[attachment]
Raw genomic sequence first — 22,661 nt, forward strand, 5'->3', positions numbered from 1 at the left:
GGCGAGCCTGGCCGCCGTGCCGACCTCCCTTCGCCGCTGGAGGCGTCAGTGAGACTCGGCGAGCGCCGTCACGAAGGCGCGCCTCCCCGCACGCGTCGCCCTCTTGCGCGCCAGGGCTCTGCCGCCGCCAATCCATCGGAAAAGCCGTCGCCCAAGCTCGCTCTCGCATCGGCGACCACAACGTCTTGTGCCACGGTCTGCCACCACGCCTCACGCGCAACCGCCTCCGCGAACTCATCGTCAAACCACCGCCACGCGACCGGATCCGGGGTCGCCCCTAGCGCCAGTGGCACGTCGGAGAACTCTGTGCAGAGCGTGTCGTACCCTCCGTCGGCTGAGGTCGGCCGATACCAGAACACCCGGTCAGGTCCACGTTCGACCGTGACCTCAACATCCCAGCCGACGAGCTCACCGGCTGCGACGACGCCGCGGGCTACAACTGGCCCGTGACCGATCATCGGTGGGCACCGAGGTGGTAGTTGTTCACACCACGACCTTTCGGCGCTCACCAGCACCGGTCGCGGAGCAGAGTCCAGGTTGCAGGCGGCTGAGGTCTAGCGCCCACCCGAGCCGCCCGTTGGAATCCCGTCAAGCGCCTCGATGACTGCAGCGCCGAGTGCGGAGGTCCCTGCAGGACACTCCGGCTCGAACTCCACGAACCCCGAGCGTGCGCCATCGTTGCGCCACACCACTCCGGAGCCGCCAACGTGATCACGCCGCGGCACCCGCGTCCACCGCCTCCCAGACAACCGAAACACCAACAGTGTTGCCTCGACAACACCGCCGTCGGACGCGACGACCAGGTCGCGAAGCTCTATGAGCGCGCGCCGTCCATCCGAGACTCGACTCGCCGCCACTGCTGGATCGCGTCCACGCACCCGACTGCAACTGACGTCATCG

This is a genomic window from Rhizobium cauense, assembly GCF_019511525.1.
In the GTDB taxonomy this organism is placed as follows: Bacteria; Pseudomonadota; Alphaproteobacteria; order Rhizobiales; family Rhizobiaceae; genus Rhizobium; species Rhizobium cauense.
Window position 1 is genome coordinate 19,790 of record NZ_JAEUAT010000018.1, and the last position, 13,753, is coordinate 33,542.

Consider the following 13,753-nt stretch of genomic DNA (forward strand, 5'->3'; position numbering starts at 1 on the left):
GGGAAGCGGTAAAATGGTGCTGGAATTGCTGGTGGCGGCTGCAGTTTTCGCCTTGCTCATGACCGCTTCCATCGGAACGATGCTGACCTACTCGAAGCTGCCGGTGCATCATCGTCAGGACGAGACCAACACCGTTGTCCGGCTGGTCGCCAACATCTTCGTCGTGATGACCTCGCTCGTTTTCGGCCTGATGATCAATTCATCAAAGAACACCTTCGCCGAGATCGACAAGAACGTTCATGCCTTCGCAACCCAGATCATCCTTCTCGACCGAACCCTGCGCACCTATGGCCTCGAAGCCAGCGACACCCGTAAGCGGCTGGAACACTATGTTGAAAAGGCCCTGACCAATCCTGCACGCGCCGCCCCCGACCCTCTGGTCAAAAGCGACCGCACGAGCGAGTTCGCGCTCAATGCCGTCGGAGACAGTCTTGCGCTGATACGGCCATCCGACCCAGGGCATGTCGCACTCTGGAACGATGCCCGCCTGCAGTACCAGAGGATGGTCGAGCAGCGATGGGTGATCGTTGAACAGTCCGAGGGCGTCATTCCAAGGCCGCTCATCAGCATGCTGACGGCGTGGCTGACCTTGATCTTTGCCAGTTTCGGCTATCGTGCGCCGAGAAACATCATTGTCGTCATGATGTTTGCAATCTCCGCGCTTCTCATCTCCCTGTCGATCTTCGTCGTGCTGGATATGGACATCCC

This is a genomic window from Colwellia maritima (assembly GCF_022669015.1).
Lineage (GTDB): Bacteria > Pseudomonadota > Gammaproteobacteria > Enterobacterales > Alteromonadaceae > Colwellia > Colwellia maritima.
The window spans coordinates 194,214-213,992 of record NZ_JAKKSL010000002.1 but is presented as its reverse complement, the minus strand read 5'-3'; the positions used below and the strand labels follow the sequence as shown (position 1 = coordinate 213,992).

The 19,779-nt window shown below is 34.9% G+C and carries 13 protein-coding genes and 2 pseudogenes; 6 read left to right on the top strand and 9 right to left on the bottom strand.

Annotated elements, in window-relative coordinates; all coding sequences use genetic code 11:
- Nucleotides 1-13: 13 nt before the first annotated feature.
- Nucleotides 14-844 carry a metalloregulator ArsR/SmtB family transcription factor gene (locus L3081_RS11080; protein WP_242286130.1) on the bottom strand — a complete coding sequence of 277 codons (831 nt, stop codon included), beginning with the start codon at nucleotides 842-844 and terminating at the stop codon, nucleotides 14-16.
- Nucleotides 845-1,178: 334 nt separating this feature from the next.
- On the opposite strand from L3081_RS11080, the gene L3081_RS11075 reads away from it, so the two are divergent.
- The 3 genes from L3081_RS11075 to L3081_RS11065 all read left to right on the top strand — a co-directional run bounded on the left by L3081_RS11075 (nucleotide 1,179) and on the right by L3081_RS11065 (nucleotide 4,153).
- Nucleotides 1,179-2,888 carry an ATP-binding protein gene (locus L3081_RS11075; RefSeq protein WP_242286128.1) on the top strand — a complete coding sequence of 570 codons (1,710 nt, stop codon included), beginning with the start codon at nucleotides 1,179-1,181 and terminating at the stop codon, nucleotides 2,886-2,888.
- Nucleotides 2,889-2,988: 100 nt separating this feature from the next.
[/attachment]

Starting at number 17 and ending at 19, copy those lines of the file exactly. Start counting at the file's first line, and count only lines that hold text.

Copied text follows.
- The 3 genes from L3081_RS11075 to L3081_RS11065 all read left to right on the top strand — a co-directional run bounded on the left by L3081_RS11075 (nucleotide 1,179) and on the right by L3081_RS11065 (nucleotide 4,153).
- Nucleotides 1,179-2,888 carry an ATP-binding protein gene (locus L3081_RS11075; RefSeq protein WP_242286128.1) on the top strand — a complete coding sequence of 570 codons (1,710 nt, stop codon included), beginning with the start codon at nucleotides 1,179-1,181 and terminating at the stop codon, nucleotides 2,886-2,888.
- Nucleotides 2,889-2,988: 100 nt separating this feature from the next.